The difference between these and guardrail metrics is that operational metrics are used to ensure the test is running as expected, and that the tracking for data collection is healthy as well.

These metrics are chosen based on tracking surrounding the area of the site you’re testing. This way, if we see a metric drop to zero or spike for one or multiple variations, we know exactly where to go to look for an issue. Tracking this also informs us of any caveats in our analysis, or if the test needs to be refielded because of too much lost/inaccurate data. On the flip side, this can also help bolster confidence in a test’s result, since we would have been consistently checking in and making sure nothing of concern occurred during the test.

Stakeholder questions
The final items to include in your monitoring is any specific worry or question from your stakeholders. These may fall into the guardrail or operational metric groups, but it is beneficial to your program and analysis to include these. It shows your stakeholders you have heard their concerns and are actively watching them, and helps gain their trust and buy-in to your program!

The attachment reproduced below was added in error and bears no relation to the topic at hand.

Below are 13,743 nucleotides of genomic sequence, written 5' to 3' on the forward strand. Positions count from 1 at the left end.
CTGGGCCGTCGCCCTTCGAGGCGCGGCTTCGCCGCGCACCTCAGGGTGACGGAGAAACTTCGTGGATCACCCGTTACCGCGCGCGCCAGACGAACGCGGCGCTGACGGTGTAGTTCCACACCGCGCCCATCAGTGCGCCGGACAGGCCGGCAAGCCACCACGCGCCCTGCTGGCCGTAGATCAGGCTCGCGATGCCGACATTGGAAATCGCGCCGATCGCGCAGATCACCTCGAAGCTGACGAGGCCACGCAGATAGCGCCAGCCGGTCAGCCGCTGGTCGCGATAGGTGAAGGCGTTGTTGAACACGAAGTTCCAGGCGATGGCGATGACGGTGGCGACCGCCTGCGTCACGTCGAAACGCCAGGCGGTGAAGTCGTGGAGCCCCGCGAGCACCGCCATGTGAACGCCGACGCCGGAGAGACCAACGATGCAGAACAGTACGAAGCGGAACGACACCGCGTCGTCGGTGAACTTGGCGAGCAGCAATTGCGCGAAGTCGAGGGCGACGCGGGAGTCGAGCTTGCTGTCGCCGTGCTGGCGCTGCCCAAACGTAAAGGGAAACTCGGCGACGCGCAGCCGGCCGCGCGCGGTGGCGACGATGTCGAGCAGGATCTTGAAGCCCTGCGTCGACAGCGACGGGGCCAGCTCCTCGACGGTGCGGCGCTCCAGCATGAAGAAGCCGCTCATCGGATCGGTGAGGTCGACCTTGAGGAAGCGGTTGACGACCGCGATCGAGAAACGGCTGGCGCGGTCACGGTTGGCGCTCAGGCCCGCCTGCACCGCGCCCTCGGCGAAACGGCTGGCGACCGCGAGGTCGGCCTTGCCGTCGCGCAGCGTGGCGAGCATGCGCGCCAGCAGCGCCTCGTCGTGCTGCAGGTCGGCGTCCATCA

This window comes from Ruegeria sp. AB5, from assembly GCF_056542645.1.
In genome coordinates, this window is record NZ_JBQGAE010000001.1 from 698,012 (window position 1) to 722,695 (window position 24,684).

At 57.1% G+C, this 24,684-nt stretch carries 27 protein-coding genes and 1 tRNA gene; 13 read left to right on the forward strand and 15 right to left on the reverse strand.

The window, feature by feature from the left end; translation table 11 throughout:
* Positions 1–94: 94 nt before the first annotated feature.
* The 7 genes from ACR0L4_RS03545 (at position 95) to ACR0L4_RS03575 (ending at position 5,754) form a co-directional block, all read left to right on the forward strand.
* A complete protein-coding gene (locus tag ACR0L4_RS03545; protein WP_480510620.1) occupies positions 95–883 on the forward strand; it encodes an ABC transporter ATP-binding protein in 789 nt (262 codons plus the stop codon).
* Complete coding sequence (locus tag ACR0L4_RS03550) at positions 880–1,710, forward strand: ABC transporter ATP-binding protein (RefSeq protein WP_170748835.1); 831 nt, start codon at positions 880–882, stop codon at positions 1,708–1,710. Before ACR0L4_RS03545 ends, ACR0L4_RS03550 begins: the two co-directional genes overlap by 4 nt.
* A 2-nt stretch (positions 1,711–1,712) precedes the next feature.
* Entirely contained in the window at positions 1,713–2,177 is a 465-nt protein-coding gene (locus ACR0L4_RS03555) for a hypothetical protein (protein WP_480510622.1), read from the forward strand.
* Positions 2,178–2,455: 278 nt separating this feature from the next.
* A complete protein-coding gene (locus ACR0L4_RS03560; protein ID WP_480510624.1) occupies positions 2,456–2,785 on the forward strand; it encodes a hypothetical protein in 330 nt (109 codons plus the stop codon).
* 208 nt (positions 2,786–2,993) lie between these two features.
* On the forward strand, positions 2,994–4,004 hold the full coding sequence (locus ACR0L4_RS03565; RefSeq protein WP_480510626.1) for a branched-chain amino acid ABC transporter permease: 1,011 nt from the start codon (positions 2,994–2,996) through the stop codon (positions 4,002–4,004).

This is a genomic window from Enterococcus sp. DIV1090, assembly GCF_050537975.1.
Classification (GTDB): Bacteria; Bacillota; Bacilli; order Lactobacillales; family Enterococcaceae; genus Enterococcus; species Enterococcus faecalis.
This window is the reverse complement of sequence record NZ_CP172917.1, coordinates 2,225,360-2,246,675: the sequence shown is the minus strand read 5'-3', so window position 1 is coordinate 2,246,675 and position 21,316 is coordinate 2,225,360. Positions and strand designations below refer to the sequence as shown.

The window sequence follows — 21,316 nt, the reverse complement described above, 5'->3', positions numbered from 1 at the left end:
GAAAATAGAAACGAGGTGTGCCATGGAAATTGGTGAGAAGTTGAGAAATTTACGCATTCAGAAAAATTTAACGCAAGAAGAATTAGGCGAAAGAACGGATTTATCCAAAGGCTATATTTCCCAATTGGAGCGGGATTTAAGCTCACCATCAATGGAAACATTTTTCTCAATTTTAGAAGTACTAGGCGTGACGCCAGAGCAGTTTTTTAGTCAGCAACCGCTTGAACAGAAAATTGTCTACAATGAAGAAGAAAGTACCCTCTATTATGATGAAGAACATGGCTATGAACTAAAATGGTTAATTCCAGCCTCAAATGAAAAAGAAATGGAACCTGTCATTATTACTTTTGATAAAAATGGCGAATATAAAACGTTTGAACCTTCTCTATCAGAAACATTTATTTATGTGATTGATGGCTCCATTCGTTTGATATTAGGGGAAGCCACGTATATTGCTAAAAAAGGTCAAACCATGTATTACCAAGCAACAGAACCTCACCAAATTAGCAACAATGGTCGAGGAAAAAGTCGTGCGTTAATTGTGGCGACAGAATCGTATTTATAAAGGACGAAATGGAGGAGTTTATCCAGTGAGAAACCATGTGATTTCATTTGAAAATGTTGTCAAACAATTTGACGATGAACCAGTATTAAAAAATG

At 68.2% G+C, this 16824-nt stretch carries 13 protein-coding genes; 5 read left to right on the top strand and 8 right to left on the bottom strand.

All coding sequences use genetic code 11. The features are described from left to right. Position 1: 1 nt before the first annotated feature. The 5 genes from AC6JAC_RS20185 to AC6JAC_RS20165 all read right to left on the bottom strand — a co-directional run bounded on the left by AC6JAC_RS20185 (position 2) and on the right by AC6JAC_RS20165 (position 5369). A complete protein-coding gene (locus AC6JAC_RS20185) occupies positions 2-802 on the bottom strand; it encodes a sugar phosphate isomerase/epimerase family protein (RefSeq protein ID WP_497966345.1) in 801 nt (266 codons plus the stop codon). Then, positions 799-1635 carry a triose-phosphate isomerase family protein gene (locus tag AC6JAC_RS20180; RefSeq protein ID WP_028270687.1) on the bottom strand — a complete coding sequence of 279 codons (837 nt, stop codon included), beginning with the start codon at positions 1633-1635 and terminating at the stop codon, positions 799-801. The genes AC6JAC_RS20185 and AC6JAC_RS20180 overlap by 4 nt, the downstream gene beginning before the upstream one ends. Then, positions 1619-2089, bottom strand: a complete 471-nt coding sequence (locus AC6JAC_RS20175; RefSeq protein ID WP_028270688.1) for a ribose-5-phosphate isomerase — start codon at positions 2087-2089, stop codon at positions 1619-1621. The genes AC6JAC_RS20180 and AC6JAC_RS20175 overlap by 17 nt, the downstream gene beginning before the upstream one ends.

Test Monitoring in Practice

Now that we have discussed why we should monitor our tests and what exactly we should be looking for, we need to talk about the where and when of monitoring.

The where, is in your analytics tool! Utilize the visualizations and sharing ability of your tool by creating a dashboard. This makes it easy to give everyone involved visibility into the live test, and it gives one centralized place for this information to live. Having one source of truth also aligns how people talk about the test by keeping all your details and definitions clearly documented. Again, when you give people this visibility, it helps them feel heard and more confident in the process.